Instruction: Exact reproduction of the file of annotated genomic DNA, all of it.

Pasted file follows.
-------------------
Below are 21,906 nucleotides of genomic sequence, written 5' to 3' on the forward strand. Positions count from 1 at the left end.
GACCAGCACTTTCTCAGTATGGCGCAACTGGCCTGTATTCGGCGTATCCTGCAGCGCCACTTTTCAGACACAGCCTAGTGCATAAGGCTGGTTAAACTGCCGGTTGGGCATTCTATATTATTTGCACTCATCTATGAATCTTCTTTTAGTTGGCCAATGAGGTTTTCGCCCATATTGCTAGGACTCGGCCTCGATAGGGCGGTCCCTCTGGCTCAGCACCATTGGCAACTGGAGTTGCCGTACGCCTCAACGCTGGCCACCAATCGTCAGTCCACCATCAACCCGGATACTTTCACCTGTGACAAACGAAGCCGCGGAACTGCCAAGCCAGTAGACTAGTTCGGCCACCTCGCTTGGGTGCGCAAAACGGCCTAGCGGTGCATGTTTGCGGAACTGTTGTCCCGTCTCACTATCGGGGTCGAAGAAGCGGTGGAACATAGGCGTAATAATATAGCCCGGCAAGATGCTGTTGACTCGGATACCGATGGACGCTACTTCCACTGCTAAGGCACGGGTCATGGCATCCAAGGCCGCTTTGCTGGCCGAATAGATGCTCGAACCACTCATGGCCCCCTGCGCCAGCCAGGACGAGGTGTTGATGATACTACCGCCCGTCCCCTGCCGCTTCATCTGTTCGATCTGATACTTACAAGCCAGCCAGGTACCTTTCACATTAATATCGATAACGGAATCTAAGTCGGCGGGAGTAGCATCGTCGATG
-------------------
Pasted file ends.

Below are 21,906 nucleotides of genomic sequence, written 5' to 3' on the forward strand. Positions count from 1 at the left end.
GACCAGCACTTTCTCAGTATGGCGCAACTGGCCTGTATTCGGCGTATCCTGCAGCGCCACTTTTCAGACACAGCCTAGTGCATAAGGCTGGTTAAACTGCCGGTTGGGCATTCTATATTATTTGCACTCATCTATGAATCTTCTTTTAGTTGGCCAATGAGGTTTTCGCCCATATTGCTAGGACTCGGCCTCGATAGGGCGGTCCCTCTGGCTCAGCACCATTGGCAACTGGAGTTGCCGTACGCCTCAACGCTGGCCACCAATCGTCAGTCCACCATCAACCCGGATACTTTCACCTGTGACAAACGAAGCCGCGGAACTGCCAAGCCAGTAGACTAGTTCGGCCACCTCGCTTGGGTGCGCAAAACGGCCTAGCGGTGCATGTTTGCGGAACTGTTGTCCCGTCTCACTATCGGGGTCGAAGAAGCGGTGGAACATAGGCGTAATAATATAGCCCGGCAAGATGCTGTTGACTCGGATACCGATGGACGCTACTTCCACTGCTAAGGCACGGGTCATGGCATCCAAGGCCGCTTTGCTGGCCGAATAGATGCTCGAACCACTCATGGCCCCCTGCGCCAGCCAGGACGAGGTGTTGATGATACTACCGCCCGTCCCCTGCCGCTTCATCTGTTCGATCTGATACTTACAAGCCAGCCAGGTACCTTTCACATTAATATCGATAACGGAATCTAAGTCGGCGGGAGTAGCATCGTCGATG